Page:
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Integrating e-mail and Web analytics

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When e-mail marketers talk about analytics, they are typically referencing e-mail metrics: opens, clicks and conversions. They're missing out, however, if they don't include web analytics under their marketing umbrella as well.

“E-mail marketers should be using web analytics to improve their business productivity,” said Blaine Mathieu, CMO at e-mail service provider Lyris. “It's not just changing your definition of analytics, either. It's taking a stand-alone tool and bringing it into the domain of the online marketer.”

Not surprising, because e-mail marketers aren't integrating web analytics as often as they could be, there's a lot of confusion over how to use the data. For example, few e-mail marketers realize that they can use their web analytics to choose the right paid search terms for straight e-mail lead generation. There are other strategies they can use, too. Mathieu points to one secret and one “lie” that can help any e-mail marketer produce better campaigns.

Secret: Web analytics can help marketers perform real-time A/B testing.

Historically, Mathieu said, A/B testing had two weaknesses. The first was a time lag. Because marketers had to wait until they got enough e-mail metrics to make a decision, they didn't really know which version of their message created more immediate results. The second was related to the metrics themselves. Marketers used “weak” metrics such as click-throughs or opens. When you marry e-mail metrics and web analytics, you gain a much better perspective of your A/B test, Mathieu said. “You're able to look at actual revenue or conversions--not just whether or not someone clicked through to a website.” Mathieu suggested marketers tag both the e-mail as well as the website so they can detect if an e-commerce event happed or a form was filled out. “This helps you get good data back immediately in order to make list decisions more rapidly,” he said.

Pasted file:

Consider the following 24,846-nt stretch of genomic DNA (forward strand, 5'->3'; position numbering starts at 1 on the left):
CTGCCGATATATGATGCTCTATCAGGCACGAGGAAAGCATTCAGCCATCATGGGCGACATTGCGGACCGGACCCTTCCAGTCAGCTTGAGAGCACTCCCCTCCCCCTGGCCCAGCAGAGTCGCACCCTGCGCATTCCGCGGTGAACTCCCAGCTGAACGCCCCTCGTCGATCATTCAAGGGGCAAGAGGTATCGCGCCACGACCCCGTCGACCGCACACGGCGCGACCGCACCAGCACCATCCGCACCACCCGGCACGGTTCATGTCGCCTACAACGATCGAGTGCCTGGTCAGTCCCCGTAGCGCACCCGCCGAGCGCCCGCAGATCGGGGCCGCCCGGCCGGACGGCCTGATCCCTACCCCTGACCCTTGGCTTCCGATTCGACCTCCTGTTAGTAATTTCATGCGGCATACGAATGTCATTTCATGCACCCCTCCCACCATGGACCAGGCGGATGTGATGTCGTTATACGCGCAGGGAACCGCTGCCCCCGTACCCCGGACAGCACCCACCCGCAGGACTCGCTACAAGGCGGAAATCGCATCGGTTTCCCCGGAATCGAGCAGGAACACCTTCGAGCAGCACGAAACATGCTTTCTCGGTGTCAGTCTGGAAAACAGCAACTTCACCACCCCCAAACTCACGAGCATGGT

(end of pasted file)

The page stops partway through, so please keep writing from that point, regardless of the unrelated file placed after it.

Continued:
Lie: You have to be an analytics expert to integrate web analytics with an e-mail marketing campaign.

At one point, this may have been true, but marketers no longer have to be technologists to integrate metrics. Tools have become easy to use—and much simpler to integrate—so users can take a wide view of their overall marketing efforts. Most ESPs now allow marketers to bring web analytics data right into the e-mail marketing dashboard. If an ESP's program doesn't have this ability, it might be worth shopping around a bit. Otherwise, marketers should be able to get up and running within a few hours. “Now, the real issue facing e-mail marketers isn't the challenge of using the tools, it's about breaking down silos and changing the definition of things,” Mathieu said.

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